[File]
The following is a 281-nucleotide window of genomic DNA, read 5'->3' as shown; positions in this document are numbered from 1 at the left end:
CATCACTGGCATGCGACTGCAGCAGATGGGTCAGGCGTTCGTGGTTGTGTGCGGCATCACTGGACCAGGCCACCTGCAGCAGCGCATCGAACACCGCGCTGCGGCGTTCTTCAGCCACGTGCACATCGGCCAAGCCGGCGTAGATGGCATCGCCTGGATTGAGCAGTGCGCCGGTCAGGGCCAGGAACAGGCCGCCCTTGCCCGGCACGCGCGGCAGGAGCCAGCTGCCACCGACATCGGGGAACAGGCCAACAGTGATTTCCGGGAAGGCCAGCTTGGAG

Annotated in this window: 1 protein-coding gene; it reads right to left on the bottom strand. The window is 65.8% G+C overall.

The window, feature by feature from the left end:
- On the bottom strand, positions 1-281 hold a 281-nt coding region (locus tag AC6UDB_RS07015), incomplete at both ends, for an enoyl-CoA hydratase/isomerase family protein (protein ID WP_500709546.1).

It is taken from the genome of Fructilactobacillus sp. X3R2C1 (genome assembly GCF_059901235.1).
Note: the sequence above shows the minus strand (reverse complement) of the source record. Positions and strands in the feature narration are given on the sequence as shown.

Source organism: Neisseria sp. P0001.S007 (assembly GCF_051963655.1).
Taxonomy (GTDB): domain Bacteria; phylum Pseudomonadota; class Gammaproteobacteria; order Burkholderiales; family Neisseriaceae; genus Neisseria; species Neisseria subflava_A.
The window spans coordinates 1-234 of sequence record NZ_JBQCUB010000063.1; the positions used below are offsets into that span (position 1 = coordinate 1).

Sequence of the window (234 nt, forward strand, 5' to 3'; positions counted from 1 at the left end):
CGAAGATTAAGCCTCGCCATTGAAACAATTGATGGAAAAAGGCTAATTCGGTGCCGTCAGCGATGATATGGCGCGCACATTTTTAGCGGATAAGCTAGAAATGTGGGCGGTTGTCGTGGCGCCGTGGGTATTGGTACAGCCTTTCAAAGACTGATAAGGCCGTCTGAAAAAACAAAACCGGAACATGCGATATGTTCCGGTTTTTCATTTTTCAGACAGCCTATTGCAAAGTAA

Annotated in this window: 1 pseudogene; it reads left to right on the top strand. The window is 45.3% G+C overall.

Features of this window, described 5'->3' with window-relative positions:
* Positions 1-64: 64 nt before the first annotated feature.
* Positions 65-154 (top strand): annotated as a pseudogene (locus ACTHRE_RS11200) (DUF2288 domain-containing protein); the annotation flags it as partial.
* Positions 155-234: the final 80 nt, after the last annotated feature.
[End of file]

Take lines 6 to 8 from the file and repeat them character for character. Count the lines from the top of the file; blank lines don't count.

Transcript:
It is taken from the genome of Fructilactobacillus sp. X3R2C1 (genome assembly GCF_059901235.1).
Note: the sequence above shows the minus strand (reverse complement) of the source record. Positions and strands in the feature narration are given on the sequence as shown.

Source organism: Neisseria sp. P0001.S007 (assembly GCF_051963655.1).